'Cash sales' means all income from fencing services and related activities which you receive at the time when you finish a job. Also included are any deposits and interim payments that you receive. Cash sales might include income from 'supply only' sales of fencing and decking materials too.
Remember that Cash sales can include cheques and, if you accept them, debit and credit card payments.
To prepare your cash flow, you need to estimate how much income, including VAT if appropriate, you will receive over the next twelve months. To do this, decide what you will charge for the work you do and the goods and materials you supply. Then estimate how much work you are likely to get. Take into account your working hours, remembering to budget for holidays and illness. Also remember that not all of your time will be 'productive' (will earn you money) - you will have to set aside some time for administrative jobs, costing new work, chasing up late payments and so on.
The local market
Three very important factors that will affect your business are:
- the number of potential customers in your area - these might include domestic customers, commercial and industrial clients, building contractors and the public sector
- the types of service that they are likely to require (for example agricultural fencing, security fencing, additional domestic landscaping services and so on)
- the amount of existing competition
Market research will help you to find out more about your potential customers and your competitors.
Demand for some of the work that you do may fluctuate seasonally. For example, you might find that you do more garden fencing work during spring and summer when the weather is warmer and people spend more time in the garden.
If you offer emergency repair and reinstatement services and undertake insurance work then you will probably find that demand is highest between October and April, when storm damage is most likely to occur. Be aware though that it's not uncommon for home insurance policies to exclude fence damage.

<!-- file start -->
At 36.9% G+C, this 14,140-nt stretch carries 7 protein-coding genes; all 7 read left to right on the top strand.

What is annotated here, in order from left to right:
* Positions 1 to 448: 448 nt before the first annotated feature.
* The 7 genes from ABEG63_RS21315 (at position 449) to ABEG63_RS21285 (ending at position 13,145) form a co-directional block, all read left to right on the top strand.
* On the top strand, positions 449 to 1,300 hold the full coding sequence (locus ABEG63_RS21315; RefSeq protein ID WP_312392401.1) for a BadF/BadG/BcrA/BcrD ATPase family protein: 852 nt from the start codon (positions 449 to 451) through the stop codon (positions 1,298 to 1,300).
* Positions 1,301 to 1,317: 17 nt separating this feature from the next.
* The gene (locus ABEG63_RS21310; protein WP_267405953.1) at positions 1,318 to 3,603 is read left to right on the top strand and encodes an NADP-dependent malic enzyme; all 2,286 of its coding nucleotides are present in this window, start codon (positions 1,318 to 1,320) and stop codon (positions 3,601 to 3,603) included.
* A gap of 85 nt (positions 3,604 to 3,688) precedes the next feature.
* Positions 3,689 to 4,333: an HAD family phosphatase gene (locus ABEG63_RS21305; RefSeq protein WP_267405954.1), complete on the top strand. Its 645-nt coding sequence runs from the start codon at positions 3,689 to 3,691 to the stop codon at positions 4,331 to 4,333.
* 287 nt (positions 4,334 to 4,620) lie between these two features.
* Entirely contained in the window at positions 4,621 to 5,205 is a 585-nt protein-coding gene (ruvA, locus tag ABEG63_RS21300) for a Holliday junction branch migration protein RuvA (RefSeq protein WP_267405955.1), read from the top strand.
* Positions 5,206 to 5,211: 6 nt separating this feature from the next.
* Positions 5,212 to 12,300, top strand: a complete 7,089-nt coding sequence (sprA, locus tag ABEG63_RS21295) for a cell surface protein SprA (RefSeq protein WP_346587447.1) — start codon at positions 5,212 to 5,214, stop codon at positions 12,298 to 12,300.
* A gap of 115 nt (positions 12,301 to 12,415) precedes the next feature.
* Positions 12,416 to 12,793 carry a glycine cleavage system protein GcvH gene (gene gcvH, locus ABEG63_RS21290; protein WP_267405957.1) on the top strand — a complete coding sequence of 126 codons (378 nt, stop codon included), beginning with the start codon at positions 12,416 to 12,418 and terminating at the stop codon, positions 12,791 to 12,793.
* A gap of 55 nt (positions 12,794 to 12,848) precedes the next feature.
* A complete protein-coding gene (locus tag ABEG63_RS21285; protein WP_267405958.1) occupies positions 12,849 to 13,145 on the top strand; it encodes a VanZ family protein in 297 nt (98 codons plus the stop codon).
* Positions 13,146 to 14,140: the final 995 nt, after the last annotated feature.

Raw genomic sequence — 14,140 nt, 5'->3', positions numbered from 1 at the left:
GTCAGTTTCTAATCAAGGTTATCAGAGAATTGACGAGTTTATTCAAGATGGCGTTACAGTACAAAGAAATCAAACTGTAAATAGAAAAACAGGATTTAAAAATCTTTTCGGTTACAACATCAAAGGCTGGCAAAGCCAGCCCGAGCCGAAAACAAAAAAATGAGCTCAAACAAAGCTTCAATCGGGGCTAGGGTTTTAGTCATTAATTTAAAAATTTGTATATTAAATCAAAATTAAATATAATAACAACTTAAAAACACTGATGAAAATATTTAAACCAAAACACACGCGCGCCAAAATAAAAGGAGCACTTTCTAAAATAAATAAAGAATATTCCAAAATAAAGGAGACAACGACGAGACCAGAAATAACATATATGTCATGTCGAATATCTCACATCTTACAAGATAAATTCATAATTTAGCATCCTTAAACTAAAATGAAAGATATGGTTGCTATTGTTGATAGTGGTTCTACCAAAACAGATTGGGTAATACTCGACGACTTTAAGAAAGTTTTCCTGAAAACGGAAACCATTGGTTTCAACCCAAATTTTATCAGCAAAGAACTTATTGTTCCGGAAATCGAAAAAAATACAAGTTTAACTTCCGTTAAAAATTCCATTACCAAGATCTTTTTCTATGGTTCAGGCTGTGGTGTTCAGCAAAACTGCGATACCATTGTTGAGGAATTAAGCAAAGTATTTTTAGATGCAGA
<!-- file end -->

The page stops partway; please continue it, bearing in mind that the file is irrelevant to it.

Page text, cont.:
Also bear in mind the following points when estimating your Cash sales:
- the state of the local property market is likely to have a significant effect on your sales. People tend to invest in maintenance and improvements just before they sell or just after they buy a house
- other local factors can also influence demand - particularly road building and maintenance projects, agricultural and forestry activity and so on
- your reputation is very important. Building a reputation for high quality and reliability among your customers will help to ensure that you get repeat business and recommendations. It can also affect the rates you are able to charge
- projecting the right image for your business will help you to maximise sales. You could, for example, look into ways of certifying your quality standards, perhaps by doing all work to the appropriate British Standard
- effective advertising can be important and can help your business to fulfil its potential
- there is a range of different work that you might decide to undertake, depending on your skills and experience and the amount of demand
- you will need to set your prices at an appropriate level
- the amount of work potentially available will depend on how far you are prepared to travel to each job
To help with your decisions, click on the checkpoints for guidance. Once you have worked out a Cash sales figure add it to the relevant field in your cash flow forecast.